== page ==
Although the personalized classifiers used here performed above chance in the majority of tested participants, their overall performance is lower than classifiers used for other real-time EEG analysis applications like brain-computer interfaces57. However, despite the modest performance levels achieved here, classifier-predicted high and low M1 excitability states were associated with an ~ 24% difference in MEP amplitudes. Previous brain state-dependent TMS studies showed that applying TMS during high excitability brain states during which TMS evokes MEPs that are ~ 14–36% larger than those evoked during low excitability states substantially enhances the neuroplastic effects of TMS interventions20,21,22. Based on these findings, we expect that translating our approach to a real-time setting will be sufficient to strengthen the effects of M1 TMS interventions. In addition, the fact that MEPs elicited during true high M1 excitability states were ~ 260% larger than those elicited during true low M1 excitability states indicates that further improving classifier performance should produce even larger MEP amplitude differences between classifier-predicted low and high M1 excitability states. Future work should focus on optimizing classifier performance to maximize the beneficial effects of personalized brain state-dependent TMS.
In conclusion, we report that individual participants exhibit unique brain activity patterns that predict M1 excitability levels. These patterns were successfully decoded in 80% of tested participants using only simple power spectral features obtained from low-density scalp EEG signals. MEP amplitudes elicited during classifier-predicted high M1 excitability states were also ~ 24% larger than those elicited during classifier-predicted low M1 excitability states. Finally, these brain states lasted for seconds at a time, making them ideal targets for efficient brain state-dependent TMS. Overall, the approach presented here constitutes a key step towards efficient, flexible, and fully personalized decoding-based brain state-dependent TMS in the future.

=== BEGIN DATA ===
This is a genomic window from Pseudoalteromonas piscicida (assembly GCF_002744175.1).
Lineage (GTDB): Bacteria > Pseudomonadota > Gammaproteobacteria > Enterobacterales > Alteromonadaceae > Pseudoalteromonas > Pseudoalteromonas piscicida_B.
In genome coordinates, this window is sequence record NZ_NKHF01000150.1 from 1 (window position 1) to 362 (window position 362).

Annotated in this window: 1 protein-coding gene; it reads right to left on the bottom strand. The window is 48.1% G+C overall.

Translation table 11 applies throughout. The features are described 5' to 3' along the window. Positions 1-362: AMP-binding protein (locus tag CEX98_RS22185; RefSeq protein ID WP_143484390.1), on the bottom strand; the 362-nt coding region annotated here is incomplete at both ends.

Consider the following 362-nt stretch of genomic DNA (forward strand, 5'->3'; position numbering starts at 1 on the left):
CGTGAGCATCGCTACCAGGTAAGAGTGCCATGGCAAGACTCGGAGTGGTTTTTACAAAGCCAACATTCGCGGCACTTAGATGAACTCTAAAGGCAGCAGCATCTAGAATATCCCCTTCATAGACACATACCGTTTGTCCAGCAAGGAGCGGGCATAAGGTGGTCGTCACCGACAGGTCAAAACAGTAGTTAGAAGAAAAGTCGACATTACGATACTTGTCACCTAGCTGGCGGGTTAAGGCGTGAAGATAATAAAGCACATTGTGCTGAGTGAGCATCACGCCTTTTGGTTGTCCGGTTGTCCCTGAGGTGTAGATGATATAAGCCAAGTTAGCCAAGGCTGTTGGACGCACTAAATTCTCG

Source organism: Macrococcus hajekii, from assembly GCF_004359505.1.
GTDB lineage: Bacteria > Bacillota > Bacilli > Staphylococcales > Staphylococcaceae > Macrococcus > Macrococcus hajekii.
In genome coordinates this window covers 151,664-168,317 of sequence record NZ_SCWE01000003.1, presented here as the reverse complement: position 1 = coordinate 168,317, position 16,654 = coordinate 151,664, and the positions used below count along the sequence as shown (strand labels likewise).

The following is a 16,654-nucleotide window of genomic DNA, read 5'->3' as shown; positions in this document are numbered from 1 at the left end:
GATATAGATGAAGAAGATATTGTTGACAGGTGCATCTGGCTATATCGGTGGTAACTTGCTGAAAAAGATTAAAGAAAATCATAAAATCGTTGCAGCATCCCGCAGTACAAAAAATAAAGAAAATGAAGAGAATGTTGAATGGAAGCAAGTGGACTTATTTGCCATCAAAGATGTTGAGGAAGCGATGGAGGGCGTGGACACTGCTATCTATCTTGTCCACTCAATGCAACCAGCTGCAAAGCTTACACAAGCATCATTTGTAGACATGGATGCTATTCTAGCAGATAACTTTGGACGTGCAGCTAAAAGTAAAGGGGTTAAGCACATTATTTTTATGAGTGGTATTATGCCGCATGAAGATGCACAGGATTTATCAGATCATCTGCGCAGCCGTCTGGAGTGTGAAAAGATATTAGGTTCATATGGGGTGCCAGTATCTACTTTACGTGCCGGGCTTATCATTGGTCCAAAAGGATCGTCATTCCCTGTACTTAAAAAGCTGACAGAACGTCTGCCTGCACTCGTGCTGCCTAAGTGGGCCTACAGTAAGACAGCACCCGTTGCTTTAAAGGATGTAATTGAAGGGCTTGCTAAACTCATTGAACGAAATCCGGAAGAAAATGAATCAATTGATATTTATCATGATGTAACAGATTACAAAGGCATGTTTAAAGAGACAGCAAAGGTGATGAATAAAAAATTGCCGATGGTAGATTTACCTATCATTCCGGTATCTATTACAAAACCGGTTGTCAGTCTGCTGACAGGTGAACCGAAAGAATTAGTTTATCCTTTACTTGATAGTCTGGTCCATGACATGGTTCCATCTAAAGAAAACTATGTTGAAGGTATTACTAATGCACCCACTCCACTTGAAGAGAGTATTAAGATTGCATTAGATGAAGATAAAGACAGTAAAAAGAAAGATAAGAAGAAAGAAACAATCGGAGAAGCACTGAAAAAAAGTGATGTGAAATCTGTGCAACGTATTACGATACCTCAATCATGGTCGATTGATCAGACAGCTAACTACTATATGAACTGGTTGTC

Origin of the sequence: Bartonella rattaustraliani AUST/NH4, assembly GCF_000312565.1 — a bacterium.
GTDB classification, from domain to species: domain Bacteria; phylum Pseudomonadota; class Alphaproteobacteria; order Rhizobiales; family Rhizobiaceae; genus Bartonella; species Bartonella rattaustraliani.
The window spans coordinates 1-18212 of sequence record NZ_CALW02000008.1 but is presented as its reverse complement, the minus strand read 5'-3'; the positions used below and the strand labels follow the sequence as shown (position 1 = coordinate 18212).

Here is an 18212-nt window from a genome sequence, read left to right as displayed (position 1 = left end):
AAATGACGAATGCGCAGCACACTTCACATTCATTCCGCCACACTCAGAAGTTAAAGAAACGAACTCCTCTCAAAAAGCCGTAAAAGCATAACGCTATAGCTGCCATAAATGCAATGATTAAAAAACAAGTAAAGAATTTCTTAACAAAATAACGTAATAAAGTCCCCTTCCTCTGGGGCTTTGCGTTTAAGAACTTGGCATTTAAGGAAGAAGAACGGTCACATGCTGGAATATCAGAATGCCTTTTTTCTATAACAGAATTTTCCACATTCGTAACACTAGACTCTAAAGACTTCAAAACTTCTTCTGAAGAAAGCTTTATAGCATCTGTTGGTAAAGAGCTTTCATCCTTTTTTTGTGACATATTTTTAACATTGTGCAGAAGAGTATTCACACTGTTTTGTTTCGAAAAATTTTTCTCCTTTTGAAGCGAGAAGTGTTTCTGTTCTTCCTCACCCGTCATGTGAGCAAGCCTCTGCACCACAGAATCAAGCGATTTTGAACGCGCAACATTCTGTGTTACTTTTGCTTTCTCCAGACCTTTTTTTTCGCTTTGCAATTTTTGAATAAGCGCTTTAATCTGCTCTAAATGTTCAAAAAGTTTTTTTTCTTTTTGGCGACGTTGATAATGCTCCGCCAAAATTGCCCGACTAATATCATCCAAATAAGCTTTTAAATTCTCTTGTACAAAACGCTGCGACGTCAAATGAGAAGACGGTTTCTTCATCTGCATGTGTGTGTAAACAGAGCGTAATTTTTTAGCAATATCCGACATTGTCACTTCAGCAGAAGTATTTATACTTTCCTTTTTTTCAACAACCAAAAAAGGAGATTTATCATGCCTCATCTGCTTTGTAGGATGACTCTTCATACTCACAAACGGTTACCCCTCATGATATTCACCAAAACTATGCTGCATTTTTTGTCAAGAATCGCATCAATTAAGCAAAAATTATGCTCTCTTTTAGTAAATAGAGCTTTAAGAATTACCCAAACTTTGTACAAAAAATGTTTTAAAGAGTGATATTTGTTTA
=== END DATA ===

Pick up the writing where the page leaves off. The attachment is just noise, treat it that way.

All data are publicly available at https://openneuro.org/datasets/ds002094/versions/1.0.0.
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Data included in this publication were acquired at the Human Cortical Physiology and Neurorehabilitation Section (directed by Leonardo Cohen) at NINDS and are publicly available. This research did not receive any specific grant from funding agencies in the public, commercial, or not-for-profit sectors.
The authors declare no competing interests.
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Hussain, S.J., Quentin, R. Decoding personalized motor cortical excitability states from human electroencephalography. Sci Rep 12, 6323 (2022). https://doi.org/10.1038/s41598-022-10239-3